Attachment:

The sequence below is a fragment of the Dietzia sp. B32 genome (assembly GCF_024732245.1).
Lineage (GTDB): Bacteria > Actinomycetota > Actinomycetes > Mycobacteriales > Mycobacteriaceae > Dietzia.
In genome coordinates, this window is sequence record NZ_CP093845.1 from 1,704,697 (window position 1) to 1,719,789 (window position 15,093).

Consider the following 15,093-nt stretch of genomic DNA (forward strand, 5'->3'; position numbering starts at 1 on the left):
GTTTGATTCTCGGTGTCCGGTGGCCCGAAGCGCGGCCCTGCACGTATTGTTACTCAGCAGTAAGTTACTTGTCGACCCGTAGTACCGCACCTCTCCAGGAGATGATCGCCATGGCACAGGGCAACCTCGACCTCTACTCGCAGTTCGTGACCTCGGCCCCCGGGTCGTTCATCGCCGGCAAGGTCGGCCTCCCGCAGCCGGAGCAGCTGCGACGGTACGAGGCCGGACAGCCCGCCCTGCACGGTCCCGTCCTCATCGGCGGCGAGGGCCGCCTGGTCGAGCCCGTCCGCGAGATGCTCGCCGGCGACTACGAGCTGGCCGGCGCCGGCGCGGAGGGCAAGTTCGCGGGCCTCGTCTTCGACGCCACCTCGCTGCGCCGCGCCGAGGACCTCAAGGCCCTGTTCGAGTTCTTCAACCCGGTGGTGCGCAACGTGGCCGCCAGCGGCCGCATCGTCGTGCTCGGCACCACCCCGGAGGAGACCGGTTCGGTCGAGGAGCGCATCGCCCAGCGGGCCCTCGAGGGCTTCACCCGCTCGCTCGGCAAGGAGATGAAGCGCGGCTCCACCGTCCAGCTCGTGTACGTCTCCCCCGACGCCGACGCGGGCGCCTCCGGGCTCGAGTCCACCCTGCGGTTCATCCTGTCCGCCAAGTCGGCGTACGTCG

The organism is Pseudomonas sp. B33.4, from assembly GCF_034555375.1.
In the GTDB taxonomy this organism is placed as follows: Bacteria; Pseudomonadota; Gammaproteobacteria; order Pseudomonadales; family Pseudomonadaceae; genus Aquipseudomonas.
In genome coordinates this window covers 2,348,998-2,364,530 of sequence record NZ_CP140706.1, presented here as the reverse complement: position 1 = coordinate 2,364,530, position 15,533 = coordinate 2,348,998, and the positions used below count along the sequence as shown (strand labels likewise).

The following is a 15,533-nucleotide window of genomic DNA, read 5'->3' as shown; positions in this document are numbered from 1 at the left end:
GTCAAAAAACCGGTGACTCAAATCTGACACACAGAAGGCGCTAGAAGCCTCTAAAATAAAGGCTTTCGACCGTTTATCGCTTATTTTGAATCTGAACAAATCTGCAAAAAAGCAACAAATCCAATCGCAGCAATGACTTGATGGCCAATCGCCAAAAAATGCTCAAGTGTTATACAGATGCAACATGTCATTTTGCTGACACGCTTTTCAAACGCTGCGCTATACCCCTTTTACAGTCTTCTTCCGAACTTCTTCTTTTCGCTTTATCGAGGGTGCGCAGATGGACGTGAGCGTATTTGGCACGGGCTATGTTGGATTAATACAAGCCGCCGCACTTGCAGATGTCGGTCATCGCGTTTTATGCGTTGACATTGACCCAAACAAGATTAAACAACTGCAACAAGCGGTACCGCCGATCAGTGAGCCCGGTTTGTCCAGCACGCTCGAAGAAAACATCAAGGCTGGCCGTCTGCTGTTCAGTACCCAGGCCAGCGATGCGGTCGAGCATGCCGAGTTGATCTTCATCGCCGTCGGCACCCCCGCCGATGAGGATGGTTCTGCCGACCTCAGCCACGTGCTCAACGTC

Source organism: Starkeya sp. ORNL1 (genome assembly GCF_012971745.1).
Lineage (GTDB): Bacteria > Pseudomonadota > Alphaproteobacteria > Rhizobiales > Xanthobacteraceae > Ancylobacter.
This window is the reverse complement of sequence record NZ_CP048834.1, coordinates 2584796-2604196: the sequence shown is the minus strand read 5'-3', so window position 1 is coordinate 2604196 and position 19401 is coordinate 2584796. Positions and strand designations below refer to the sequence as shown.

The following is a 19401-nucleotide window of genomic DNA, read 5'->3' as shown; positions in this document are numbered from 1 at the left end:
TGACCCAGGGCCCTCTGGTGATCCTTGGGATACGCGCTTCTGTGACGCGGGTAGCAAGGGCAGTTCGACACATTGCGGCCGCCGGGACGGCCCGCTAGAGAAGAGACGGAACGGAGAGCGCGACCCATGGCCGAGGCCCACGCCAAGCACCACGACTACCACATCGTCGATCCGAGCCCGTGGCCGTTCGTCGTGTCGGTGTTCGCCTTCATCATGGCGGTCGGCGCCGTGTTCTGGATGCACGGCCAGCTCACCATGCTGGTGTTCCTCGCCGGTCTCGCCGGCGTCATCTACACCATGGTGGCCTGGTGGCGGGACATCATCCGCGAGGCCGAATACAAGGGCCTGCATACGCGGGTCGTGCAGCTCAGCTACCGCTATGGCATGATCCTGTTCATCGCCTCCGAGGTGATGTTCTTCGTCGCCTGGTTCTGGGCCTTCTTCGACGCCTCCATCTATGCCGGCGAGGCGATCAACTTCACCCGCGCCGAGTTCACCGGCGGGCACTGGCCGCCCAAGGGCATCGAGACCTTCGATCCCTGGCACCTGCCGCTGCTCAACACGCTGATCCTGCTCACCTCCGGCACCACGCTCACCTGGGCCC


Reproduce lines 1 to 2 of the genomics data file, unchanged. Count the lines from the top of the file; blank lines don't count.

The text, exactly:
The sequence below is a fragment of the Dietzia sp. B32 genome (assembly GCF_024732245.1).
Lineage (GTDB): Bacteria > Actinomycetota > Actinomycetes > Mycobacteriales > Mycobacteriaceae > Dietzia.